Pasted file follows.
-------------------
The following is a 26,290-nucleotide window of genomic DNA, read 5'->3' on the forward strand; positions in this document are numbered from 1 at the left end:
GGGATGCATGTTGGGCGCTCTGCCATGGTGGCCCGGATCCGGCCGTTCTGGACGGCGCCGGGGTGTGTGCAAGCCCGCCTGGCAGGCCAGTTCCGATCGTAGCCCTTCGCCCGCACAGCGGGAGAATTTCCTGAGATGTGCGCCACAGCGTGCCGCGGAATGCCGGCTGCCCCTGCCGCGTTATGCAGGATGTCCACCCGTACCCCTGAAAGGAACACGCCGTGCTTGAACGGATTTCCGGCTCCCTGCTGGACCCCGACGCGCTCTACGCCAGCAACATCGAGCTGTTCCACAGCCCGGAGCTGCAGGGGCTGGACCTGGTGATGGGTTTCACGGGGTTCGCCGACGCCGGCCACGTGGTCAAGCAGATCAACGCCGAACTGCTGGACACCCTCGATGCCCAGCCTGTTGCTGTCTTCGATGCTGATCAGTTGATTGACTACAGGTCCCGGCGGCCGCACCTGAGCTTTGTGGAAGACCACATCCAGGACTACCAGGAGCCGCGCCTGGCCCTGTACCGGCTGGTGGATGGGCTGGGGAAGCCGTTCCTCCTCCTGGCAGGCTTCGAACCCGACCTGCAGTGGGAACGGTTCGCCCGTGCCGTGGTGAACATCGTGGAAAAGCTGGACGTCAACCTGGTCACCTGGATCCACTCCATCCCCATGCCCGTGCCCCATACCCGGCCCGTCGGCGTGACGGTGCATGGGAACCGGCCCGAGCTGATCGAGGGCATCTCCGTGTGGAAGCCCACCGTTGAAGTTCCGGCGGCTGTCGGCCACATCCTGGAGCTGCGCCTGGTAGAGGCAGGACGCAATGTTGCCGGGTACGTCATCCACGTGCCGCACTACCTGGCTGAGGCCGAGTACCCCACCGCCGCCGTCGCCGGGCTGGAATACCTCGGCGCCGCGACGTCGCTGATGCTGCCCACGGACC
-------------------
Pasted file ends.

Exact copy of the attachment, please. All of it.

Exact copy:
The following is a 26,290-nucleotide window of genomic DNA, read 5'->3' on the forward strand; positions in this document are numbered from 1 at the left end:
GGGATGCATGTTGGGCGCTCTGCCATGGTGGCCCGGATCCGGCCGTTCTGGACGGCGCCGGGGTGTGTGCAAGCCCGCCTGGCAGGCCAGTTCCGATCGTAGCCCTTCGCCCGCACAGCGGGAGAATTTCCTGAGATGTGCGCCACAGCGTGCCGCGGAATGCCGGCTGCCCCTGCCGCGTTATGCAGGATGTCCACCCGTACCCCTGAAAGGAACACGCCGTGCTTGAACGGATTTCCGGCTCCCTGCTGGACCCCGACGCGCTCTACGCCAGCAACATCGAGCTGTTCCACAGCCCGGAGCTGCAGGGGCTGGACCTGGTGATGGGTTTCACGGGGTTCGCCGACGCCGGCCACGTGGTCAAGCAGATCAACGCCGAACTGCTGGACACCCTCGATGCCCAGCCTGTTGCTGTCTTCGATGCTGATCAGTTGATTGACTACAGGTCCCGGCGGCCGCACCTGAGCTTTGTGGAAGACCACATCCAGGACTACCAGGAGCCGCGCCTGGCCCTGTACCGGCTGGTGGATGGGCTGGGGAAGCCGTTCCTCCTCCTGGCAGGCTTCGAACCCGACCTGCAGTGGGAACGGTTCGCCCGTGCCGTGGTGAACATCGTGGAAAAGCTGGACGTCAACCTGGTCACCTGGATCCACTCCATCCCCATGCCCGTGCCCCATACCCGGCCCGTCGGCGTGACGGTGCATGGGAACCGGCCCGAGCTGATCGAGGGCATCTCCGTGTGGAAGCCCACCGTTGAAGTTCCGGCGGCTGTCGGCCACATCCTGGAGCTGCGCCTGGTAGAGGCAGGACGCAATGTTGCCGGGTACGTCATCCACGTGCCGCACTACCTGGCTGAGGCCGAGTACCCCACCGCCGCCGTCGCCGGGCTGGAATACCTCGGCGCCGCGACGTCGCTGATGCTGCCCACGGACC